• Yamaha Marine Precision Propellers Inc.
  • Yamaha Jet Boat Manufacturing U.S.A, Inc.
  • Yamaha Golf-Car Company
  • Yamaha Motor Golf-Car Lease Receivable Corporation
  • Yamaha Motor Finance Corporation, U.S.A.
  • Yamaha Motor Distribution Latin America, Inc.
  • Yamaha Motor IM America, Inc.
  • Yamaha Motor Ventures & Laboratory Silicon Valley Inc.
  • Yamaha Marine Systems Company Inc.
  • Industrial Power Products of America, Inc.
  • Skeeter Products, Inc.
  • Benett Marine, Inc.

Yamaha Racing

Yamaha YZR-M1 MotoGP

Yamaha has had an active motorcycle racing presence since 1956, enjoying wins and podium finishes across a wide range of categories and in a wide range of competitions. In recent years, Yamaha has performed excellently in the MotoGP championship. Since the formation of an official Yamaha factory team in 1999, Yamaha have achieved no less than 7 rider’s championship victories, with three championship titles won by Jorge Lorenzo, and four from Valentino Rossi. Over the years, Yamaha has teamed up with the likes of Marlboro, Fortuna, Gauloises, Camel, Fiat, and Spanish telecom giant Movistar. The Yamaha MotoGP team has fielded some of the best riders in the world, such as the above mentioned champions, as well as racing legends including Colin Edwards, Ben Spies, Carlos Checa, Max Biaggi, and Marco Melandri. Yamaha’s MotoGP racing prototype is the YZR-M1.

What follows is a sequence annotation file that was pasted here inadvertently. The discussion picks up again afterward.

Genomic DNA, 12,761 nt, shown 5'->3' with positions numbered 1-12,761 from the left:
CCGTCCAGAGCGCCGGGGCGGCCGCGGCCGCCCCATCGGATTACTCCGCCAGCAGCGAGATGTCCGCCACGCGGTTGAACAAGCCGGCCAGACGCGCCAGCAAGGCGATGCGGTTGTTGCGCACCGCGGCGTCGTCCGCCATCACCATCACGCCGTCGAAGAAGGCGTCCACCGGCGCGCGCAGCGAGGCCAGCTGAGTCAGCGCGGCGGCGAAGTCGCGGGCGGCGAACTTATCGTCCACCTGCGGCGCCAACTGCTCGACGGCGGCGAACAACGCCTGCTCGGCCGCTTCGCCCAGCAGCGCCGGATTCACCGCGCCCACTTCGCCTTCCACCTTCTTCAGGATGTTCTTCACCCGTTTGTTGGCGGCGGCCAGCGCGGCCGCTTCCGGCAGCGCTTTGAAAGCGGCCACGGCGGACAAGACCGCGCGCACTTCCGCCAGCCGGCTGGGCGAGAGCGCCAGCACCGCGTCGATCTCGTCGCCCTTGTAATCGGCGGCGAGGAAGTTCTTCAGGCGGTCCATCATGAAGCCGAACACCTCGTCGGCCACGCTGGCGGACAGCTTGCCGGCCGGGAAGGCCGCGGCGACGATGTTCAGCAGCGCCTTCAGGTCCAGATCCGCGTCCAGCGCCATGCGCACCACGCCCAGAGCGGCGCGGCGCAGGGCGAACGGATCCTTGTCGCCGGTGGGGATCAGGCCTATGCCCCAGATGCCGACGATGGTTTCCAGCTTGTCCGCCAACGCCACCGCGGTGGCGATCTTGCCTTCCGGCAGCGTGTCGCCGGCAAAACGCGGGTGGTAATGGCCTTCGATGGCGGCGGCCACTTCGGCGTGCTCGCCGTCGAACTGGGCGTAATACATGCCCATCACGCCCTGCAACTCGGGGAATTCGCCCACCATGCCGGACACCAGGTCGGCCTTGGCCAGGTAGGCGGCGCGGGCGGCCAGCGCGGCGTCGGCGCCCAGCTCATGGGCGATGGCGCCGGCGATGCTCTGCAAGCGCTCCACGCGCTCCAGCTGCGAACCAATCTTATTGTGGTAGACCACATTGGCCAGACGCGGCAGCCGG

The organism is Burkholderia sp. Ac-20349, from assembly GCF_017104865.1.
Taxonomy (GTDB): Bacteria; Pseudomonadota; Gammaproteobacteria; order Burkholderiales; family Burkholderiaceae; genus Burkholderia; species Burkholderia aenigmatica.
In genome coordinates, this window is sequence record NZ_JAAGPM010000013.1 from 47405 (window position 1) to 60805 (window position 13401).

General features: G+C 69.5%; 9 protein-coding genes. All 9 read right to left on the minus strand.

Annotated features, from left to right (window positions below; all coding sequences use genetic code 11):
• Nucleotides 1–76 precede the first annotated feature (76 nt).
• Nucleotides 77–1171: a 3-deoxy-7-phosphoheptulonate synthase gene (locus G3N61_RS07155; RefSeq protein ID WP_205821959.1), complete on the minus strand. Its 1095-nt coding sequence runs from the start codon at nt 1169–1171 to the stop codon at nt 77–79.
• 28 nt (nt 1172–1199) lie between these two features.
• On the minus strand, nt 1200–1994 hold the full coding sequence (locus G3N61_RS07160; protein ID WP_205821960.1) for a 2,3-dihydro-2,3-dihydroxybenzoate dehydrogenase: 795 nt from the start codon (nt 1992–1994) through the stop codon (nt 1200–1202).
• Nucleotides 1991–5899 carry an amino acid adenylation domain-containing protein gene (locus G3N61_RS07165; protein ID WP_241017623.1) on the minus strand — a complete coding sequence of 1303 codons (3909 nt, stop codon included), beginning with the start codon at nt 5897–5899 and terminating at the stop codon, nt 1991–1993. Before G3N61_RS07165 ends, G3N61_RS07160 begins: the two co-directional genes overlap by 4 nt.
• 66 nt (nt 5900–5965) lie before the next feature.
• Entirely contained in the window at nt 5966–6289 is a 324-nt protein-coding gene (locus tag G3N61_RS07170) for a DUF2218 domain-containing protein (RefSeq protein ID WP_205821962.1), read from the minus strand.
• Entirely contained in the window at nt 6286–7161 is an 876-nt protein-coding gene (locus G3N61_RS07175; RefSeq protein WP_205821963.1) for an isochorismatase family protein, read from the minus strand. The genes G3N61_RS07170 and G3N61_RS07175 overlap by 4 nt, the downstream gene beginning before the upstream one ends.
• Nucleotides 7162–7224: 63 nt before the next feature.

Yamaha Museums

Yamaha Communication Plaza

For those who would like to see the full collection of Yamaha’s top racing prototypes, and a full overview of the company’s motorcycling history, then there’s no better place to visit than Yamaha’s very own “Communication Plaza” – a place that presents the past, present and future of the Yamaha Motor group. In essence, it’s a place where customers, business partners, and Yamaha employees can come together and celebrate the company, exchange ideas and information, and interact with the company’s greatest achievements.